GBI plans to narrow probe in Warner Robins tire case

WARNER ROBINS — The Georgia Bureau of Investigation has agreed to look into the “circumstances of the decision not to prosecute” in a Warner Robins police case involving tires dumped illegally on city property.

Gary Rothwell, special agent in charge of the GBI’s Perry office, said Wednesday that the agency’s investigation will be “very narrow” in scope and will not include probing the illegal dumping.

The decision was reached Wednesday after a meeting between GBI agents and City Attorney Jim Elliott, Rothwell said.

Elliott said his understanding was also that the GBI was only looking at the circumstances concerning the decision of whether to prosecute, or whether to halt the police investigation.

Rothwell said the GBI investigation will be geared toward identifying the circumstances of the decision and ensuring nothing criminal was a part of it.

On Friday, Warner Robins Mayor Chuck Shaheen asked the GBI to investigate the handling of the discovery of tires illegally dumped on the city’s industrial park property.

“On Feb. 17, 2010, employees of the city discovered a site where a large number of tires had been illegally dumped in the city’s Foy S. Evans Industrial Park, and a criminal investigation ensued,” Shaheen wrote in a letter requesting the GBI investigation. “A number of allegations have arisen out of that investigation, and I believe it would be in the best interest of the city that an outside agency inquire into the handling of the matter.”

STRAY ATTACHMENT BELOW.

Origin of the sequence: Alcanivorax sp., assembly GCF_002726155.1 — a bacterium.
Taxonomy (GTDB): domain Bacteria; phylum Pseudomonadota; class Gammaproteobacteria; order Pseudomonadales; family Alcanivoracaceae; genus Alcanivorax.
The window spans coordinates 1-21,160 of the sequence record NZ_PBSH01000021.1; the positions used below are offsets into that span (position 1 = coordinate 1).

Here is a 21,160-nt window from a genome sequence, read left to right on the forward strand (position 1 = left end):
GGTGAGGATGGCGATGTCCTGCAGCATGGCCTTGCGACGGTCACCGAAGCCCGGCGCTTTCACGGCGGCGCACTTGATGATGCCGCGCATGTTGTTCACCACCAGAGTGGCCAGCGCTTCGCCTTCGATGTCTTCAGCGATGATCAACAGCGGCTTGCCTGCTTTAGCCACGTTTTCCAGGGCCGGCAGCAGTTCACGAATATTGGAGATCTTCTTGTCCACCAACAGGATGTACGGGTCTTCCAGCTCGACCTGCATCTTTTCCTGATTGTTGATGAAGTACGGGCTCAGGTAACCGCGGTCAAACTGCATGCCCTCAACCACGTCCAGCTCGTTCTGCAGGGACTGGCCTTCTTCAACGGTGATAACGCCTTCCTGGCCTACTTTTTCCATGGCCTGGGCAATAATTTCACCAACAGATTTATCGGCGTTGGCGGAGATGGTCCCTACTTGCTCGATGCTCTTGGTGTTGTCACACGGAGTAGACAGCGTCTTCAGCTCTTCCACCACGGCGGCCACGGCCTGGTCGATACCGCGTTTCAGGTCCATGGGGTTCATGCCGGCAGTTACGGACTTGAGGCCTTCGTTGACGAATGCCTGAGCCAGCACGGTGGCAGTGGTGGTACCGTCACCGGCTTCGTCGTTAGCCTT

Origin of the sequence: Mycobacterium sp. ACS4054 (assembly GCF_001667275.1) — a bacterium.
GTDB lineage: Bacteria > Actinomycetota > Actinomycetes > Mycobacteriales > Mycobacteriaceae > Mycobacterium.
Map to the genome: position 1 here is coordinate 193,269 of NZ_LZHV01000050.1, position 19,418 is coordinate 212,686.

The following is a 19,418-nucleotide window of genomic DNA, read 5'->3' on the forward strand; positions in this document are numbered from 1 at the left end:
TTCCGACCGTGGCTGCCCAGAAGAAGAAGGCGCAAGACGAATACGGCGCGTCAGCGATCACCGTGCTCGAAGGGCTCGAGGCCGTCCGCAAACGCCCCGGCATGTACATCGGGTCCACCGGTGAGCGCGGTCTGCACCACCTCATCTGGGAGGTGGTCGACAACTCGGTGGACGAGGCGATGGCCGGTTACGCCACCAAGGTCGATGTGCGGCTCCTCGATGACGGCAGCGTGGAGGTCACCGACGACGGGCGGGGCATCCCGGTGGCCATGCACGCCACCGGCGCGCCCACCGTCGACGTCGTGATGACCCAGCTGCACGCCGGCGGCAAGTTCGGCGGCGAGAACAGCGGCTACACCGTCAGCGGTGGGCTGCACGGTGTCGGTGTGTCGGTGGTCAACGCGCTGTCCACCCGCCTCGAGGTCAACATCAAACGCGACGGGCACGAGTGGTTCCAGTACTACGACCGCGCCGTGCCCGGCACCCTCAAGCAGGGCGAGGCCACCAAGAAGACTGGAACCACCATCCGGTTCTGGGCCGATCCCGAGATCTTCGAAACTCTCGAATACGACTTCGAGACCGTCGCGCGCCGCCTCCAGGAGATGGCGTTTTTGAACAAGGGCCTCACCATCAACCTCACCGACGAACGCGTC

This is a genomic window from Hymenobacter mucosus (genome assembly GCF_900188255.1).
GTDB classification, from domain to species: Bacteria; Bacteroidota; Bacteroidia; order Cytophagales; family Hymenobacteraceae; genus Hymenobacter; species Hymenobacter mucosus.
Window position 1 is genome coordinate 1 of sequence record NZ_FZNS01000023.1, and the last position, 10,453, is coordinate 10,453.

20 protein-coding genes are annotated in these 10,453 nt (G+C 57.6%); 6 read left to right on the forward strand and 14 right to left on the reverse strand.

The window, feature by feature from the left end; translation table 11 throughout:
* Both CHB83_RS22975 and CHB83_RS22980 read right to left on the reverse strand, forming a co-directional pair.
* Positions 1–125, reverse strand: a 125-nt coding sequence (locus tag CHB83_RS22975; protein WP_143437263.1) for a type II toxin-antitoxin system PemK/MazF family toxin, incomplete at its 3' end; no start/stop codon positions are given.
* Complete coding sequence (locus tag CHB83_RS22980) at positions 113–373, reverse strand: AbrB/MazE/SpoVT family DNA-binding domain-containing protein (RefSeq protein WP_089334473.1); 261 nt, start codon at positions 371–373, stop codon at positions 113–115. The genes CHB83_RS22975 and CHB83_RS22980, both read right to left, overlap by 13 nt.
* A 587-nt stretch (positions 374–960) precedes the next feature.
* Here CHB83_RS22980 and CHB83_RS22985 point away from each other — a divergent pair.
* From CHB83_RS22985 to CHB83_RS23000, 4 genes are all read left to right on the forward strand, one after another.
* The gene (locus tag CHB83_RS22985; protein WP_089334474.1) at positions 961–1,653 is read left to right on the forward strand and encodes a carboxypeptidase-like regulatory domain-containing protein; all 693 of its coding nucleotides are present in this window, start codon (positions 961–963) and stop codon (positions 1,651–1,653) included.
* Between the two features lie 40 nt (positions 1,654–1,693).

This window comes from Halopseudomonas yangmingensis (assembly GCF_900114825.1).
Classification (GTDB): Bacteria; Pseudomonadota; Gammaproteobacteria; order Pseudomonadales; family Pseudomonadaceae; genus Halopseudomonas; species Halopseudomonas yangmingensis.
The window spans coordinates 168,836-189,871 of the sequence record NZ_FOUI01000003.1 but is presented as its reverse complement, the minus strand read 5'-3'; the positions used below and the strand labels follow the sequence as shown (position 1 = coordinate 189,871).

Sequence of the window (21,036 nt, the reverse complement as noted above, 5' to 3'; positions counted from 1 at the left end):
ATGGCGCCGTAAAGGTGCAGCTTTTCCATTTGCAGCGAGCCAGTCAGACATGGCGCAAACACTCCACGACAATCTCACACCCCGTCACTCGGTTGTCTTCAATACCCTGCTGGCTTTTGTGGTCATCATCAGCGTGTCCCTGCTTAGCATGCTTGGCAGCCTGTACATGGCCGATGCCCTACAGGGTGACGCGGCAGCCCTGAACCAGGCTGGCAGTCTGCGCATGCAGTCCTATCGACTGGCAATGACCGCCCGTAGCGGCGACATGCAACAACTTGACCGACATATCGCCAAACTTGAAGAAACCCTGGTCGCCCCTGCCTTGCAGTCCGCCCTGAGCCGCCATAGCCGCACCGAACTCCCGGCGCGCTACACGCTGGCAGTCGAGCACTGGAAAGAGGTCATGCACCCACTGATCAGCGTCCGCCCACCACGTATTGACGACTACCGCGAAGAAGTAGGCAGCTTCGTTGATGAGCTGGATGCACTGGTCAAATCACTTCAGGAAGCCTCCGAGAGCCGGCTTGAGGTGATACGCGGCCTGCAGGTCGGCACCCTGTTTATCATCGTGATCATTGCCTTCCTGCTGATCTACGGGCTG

About 800 to 1,000 tires were found last month discarded on the city’s property by Warner Robins police officer Michael Allen Moriarty, according to a Warner Robins police report.

Moriarty suspected that the tires were from the former White’s Tire City at 104 Commercial Circle, which the city had condemned and had hired Francisco Resendez, 54, of Sycamore, to remove the tires, according to the report. Resendez, who noted that he is an American citizen who moved to Warner Robins from Sycamore a few months ago, said Tuesday he did not dump tires on city property.

Warner Robins police Sgt. Eric Gossman, who works in code enforcement, said police had enough circumstantial evidence to build a felony illegal dumping case against Resendez but that Shaheen told him not prosecute.

In the police report, Moriarty wrote, “I was informed by Capt. Charles (Bill) Capps that the Mayor, Mr. Chuck Shaheen, did not want to prosecute Mr. Resendez. Nothing further. Case closed. A waiver of prosecution was taken to Mayor Shaheen to sign.”

Capps, who oversees code enforcement, said the report speaks for itself. “That’s what he said,” Capps said of Shaheen.

Shaheen said he did not sign the waiver nor should he have been asked to make the call on whether or not Resendez should be prosecuted.

Shaheen also said he did not ask police to call off the investigation. Gossman said the investigation was resumed Friday after he learned that the mayor had changed his position. Gossman also said he did not ask Shaheen whether the case should be prosecuted but was told not to prosecute the case after informing Shaheen about it.

The investigation into the illegal dumping was turned over to the Warner Robins police criminal investigations division, according to Capps and Capt. Chris Rooks, head of investigations.

To contact writer Becky Purser, call 256-9559.